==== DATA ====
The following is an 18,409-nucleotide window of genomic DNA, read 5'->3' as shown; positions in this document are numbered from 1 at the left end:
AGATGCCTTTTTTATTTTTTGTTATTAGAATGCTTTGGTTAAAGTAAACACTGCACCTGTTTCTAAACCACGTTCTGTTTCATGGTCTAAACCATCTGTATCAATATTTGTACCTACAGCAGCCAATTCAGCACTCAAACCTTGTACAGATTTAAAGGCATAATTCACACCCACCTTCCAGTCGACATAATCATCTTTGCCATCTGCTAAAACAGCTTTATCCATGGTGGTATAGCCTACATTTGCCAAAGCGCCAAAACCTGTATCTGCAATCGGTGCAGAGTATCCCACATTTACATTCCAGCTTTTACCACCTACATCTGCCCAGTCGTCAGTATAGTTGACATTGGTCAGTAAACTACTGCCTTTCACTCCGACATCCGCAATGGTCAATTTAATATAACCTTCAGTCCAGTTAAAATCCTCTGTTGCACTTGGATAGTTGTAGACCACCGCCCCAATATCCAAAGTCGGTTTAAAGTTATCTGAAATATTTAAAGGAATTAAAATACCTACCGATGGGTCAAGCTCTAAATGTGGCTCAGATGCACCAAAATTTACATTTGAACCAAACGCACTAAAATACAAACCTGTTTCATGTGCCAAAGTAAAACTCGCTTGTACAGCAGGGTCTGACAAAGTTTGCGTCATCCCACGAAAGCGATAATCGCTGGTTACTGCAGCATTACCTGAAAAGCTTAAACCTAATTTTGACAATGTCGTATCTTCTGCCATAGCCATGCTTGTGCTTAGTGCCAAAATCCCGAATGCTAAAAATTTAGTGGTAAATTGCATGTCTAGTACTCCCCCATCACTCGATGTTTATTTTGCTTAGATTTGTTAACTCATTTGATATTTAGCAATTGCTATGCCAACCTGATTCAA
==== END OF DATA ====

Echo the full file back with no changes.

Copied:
The following is an 18,409-nucleotide window of genomic DNA, read 5'->3' as shown; positions in this document are numbered from 1 at the left end:
AGATGCCTTTTTTATTTTTTGTTATTAGAATGCTTTGGTTAAAGTAAACACTGCACCTGTTTCTAAACCACGTTCTGTTTCATGGTCTAAACCATCTGTATCAATATTTGTACCTACAGCAGCCAATTCAGCACTCAAACCTTGTACAGATTTAAAGGCATAATTCACACCCACCTTCCAGTCGACATAATCATCTTTGCCATCTGCTAAAACAGCTTTATCCATGGTGGTATAGCCTACATTTGCCAAAGCGCCAAAACCTGTATCTGCAATCGGTGCAGAGTATCCCACATTTACATTCCAGCTTTTACCACCTACATCTGCCCAGTCGTCAGTATAGTTGACATTGGTCAGTAAACTACTGCCTTTCACTCCGACATCCGCAATGGTCAATTTAATATAACCTTCAGTCCAGTTAAAATCCTCTGTTGCACTTGGATAGTTGTAGACCACCGCCCCAATATCCAAAGTCGGTTTAAAGTTATCTGAAATATTTAAAGGAATTAAAATACCTACCGATGGGTCAAGCTCTAAATGTGGCTCAGATGCACCAAAATTTACATTTGAACCAAACGCACTAAAATACAAACCTGTTTCATGTGCCAAAGTAAAACTCGCTTGTACAGCAGGGTCTGACAAAGTTTGCGTCATCCCACGAAAGCGATAATCGCTGGTTACTGCAGCATTACCTGAAAAGCTTAAACCTAATTTTGACAATGTCGTATCTTCTGCCATAGCCATGCTTGTGCTTAGTGCCAAAATCCCGAATGCTAAAAATTTAGTGGTAAATTGCATGTCTAGTACTCCCCCATCACTCGATGTTTATTTTGCTTAGATTTGTTAACTCATTTGATATTTAGCAATTGCTATGCCAACCTGATTCAA